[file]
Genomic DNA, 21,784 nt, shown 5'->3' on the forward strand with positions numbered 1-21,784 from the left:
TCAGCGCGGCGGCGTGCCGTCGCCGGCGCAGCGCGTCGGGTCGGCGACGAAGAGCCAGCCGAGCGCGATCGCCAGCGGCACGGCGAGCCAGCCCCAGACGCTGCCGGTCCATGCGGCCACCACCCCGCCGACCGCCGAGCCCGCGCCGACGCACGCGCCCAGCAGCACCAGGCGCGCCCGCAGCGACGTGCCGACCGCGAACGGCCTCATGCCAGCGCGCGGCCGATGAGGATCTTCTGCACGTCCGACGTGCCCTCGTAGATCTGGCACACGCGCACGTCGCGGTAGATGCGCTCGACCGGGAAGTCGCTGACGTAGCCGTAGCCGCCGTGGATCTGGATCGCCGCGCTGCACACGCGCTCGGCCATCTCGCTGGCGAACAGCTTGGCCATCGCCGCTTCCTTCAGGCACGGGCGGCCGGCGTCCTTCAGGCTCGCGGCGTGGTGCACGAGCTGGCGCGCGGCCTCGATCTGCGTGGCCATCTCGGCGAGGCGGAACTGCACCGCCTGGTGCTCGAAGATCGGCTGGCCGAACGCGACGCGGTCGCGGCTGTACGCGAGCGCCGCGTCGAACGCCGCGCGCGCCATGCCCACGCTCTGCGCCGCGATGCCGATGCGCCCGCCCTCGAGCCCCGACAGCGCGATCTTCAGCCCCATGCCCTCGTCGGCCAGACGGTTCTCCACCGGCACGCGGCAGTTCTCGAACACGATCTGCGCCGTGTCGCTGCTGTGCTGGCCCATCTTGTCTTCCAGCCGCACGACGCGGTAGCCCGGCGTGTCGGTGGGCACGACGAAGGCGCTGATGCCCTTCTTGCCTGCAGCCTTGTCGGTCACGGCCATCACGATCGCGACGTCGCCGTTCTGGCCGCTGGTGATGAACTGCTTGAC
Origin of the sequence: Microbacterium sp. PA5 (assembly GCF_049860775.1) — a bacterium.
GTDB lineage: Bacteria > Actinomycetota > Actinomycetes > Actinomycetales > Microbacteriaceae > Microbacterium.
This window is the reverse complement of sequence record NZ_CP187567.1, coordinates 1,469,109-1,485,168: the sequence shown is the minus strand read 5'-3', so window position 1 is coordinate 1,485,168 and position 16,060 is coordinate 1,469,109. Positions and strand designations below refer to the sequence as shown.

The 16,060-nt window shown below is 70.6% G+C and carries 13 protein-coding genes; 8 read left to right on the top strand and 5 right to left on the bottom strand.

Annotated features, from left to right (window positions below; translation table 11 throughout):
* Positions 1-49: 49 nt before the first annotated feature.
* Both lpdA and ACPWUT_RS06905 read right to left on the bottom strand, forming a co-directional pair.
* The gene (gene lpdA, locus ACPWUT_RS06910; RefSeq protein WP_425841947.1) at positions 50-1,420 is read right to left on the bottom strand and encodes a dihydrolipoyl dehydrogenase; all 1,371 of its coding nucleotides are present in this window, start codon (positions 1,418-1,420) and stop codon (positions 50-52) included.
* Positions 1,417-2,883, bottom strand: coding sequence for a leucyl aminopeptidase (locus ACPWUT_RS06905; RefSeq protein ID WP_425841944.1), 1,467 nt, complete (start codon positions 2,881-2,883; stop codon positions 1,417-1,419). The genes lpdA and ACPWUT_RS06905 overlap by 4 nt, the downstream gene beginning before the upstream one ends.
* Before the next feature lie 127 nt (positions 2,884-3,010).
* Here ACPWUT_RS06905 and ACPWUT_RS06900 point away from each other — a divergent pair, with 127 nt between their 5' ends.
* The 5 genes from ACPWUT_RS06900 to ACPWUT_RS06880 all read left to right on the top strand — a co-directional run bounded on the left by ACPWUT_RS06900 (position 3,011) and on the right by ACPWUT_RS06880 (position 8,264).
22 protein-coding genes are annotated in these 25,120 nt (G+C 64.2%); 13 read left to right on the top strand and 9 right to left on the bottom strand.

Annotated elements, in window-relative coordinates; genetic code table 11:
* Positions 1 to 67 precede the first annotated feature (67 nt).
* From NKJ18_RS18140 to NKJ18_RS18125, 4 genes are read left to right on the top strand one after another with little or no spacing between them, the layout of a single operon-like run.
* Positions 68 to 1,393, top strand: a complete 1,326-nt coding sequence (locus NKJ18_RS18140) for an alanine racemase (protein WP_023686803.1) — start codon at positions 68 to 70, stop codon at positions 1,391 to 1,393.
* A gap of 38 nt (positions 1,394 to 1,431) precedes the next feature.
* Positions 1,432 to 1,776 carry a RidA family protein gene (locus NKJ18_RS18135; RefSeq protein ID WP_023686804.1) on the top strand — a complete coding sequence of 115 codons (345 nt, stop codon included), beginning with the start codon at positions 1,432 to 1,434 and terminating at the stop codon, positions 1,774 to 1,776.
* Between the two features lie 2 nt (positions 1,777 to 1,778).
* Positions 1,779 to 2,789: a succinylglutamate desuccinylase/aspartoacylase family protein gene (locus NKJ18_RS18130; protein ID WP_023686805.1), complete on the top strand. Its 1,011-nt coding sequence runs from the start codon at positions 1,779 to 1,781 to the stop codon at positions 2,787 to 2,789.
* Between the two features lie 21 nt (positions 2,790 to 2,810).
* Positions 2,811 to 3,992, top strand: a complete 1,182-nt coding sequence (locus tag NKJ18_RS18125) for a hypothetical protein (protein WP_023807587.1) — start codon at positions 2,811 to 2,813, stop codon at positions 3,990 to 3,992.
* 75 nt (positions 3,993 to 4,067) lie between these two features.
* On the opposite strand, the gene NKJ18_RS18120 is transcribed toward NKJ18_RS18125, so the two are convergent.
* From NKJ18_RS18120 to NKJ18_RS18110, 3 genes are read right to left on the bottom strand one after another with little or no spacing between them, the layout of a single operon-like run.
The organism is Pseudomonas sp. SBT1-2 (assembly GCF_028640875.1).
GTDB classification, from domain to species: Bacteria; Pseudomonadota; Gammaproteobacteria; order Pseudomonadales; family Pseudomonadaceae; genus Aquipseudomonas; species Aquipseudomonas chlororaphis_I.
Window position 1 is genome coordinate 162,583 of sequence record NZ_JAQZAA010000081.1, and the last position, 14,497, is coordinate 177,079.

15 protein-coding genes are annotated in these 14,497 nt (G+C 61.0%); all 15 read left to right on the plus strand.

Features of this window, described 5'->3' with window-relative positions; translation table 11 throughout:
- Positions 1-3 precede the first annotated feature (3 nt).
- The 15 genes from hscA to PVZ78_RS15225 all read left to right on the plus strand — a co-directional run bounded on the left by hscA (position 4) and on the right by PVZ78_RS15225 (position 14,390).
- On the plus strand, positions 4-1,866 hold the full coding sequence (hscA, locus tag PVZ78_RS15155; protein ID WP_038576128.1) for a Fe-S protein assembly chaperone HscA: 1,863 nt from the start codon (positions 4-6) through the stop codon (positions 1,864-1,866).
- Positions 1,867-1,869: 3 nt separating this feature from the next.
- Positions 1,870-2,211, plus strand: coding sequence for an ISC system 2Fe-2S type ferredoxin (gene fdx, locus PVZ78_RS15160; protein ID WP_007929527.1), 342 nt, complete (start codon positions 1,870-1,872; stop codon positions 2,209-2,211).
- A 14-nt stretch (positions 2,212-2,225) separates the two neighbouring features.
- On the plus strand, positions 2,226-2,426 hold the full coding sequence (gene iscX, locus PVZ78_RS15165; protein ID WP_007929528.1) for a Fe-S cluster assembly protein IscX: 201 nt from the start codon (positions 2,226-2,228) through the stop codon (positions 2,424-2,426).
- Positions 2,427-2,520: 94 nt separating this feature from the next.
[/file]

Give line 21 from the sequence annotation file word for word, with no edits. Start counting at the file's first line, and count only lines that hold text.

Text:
* Positions 1,432 to 1,776 carry a RidA family protein gene (locus NKJ18_RS18135; RefSeq protein ID WP_023686804.1) on the top strand — a complete coding sequence of 115 codons (345 nt, stop codon included), beginning with the start codon at positions 1,432 to 1,434 and terminating at the stop codon, positions 1,774 to 1,776.